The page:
SFPD called on black business owner in city's Mission District

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A black business owner is San Francisco's Mission District claims he's a victim of racial profiling. (KGO-TV)

A black business owner in San Francisco's Mission District claims he's a victim of racial profiling.

Vicktor Stevenson owns Gourmonade near Valencia and 20th streets. His brick and mortar shop held its grand opening last Saturday.

Stevenson told ABC7 News he was stopped by San Francisco police officers outside of his Valencia Street business on Tuesday.

He said officers weren't looking to make a purchase. Instead, he explained officers were there to pursue a call of a possible break-in at the location.

"I didn't realize that they were here for me until they were about a foot away from me," he said.

Stevenson said the officers asked for proof he owned the business, and also demanded to see his identification.

While he understood that it may have been routine, he feels the encounter was rooted in racism.

In a cellphone recording shared with ABC7 News, Stevenson is shown speaking with officers as they're leaving the storefront. He's shown laughing, he said, in disbelief.

"My problem isn't with the SFPD," Stevenson explained. "The bigger problem here are the individuals who think it's okay to pick up the phone and call 9-1-1 irresponsibly."

Stevenson said "irresponsible" in the sense that black men have been shot and killed for a lot less than lemonade. As he held his nine-month-old son, he said he has too much to live for.

Oakland business owner and Stevenson's friend, Ariana Marbley visited Gourmonade on Saturday.

She told ABC7 News is isn't surprised police were called on her friend. She reference other local instances like the viral videos of the women now known as Permit Patty and BBQ Becky. Two women who were recorded on separate occasions, calling police to report actions of black people.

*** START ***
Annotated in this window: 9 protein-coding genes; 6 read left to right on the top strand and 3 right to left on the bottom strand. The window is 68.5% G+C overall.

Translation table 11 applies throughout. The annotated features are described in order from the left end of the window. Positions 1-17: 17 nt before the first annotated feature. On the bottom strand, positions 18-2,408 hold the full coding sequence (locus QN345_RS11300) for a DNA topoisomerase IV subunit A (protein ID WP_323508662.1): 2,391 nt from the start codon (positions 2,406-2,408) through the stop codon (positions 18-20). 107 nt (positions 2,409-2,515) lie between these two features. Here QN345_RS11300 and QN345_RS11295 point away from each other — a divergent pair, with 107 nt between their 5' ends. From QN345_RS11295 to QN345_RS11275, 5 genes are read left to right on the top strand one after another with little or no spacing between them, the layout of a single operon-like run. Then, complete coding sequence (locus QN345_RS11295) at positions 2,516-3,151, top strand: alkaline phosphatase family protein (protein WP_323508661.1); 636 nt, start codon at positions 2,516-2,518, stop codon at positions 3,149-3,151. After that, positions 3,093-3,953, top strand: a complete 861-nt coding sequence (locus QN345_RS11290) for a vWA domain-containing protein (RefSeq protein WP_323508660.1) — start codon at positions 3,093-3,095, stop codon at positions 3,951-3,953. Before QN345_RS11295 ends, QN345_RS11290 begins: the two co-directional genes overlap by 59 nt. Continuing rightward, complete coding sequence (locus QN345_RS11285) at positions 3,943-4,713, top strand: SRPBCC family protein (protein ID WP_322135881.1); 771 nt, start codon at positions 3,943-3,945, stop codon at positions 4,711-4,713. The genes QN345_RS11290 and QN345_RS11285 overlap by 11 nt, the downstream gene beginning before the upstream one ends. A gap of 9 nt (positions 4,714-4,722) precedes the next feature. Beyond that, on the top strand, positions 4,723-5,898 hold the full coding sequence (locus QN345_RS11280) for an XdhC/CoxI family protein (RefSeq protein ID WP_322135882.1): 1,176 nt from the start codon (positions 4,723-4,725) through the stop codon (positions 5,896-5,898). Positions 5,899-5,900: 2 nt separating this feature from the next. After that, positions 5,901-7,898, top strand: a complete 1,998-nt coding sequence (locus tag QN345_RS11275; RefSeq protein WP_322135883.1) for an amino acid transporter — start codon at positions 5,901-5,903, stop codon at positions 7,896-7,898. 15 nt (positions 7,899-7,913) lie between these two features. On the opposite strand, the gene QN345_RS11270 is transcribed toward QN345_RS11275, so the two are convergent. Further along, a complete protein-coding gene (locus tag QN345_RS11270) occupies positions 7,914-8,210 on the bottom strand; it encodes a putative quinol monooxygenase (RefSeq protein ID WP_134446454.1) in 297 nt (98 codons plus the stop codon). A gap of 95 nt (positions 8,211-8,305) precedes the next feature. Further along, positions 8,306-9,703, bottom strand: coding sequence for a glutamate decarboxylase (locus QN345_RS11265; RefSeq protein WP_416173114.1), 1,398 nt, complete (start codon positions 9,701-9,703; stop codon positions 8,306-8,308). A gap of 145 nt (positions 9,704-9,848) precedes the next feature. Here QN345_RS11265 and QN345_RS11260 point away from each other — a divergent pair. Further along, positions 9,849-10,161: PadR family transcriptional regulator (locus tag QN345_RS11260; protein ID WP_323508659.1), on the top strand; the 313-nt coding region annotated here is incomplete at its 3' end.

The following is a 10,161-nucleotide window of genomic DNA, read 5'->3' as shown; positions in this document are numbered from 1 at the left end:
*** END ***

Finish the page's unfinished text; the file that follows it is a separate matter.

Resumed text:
Marbley is also a black Bay Area business owner.

"I can't say that it happened to me as a business owner," Marbley explained. "But just in life, day-to-day that's what you're brought up to prepare for."

On Saturday, Gourmonade customers said they are convinced it wasn't concern that led to Tuesday's 9-1-1 call, but it was color that influenced the caller.

Greg Skikos said, "You have racial profiling whether people want to admit it or not."

"It's a bit surprising here in the Mission," another customer, Demitris Woodard told ABC7 News. "I mean, it's a pretty diverse area. I wouldn't expect that. But I mean, I guess it could happen anywhere."

Chelsea Farley also passed by Gourmonade on Saturday. She lives nearby and said she wasn't surprised at all with how the situation developed.

"It's a massive bummer just because you would like to think that San Francisco is this bubble of positivity," Farley explained. "But it's just not even the bubble can protect that kind of situation happening here."

Customer, Joseph Whitley and his family said the mishap was a teaching moment for his young daughters. As a black man, he commented, "We know that it goes on every day, but to see it right here it's like, ok we gotta do something about it."

Stevenson's friend known by the handle "Dod.a.t" pointed to the proverbial phrase, "When life gives you lemons, make lemonade."

It's a message that was on full display on Saturday.

"Something that somebody meant for negative turned into a positive," Tamesha Whitley told ABC7 News. "Because now we're coming to support, encourage everybody to support- keep the brother's business booming."

ABC7 News reached out to the San Francisco Police Department about the encounter. We will update the story once we hear back.
Related Topics:
SFPDracismbusinessAfrican Americanspolicerobberybreak-indiscriminationSan Francisco
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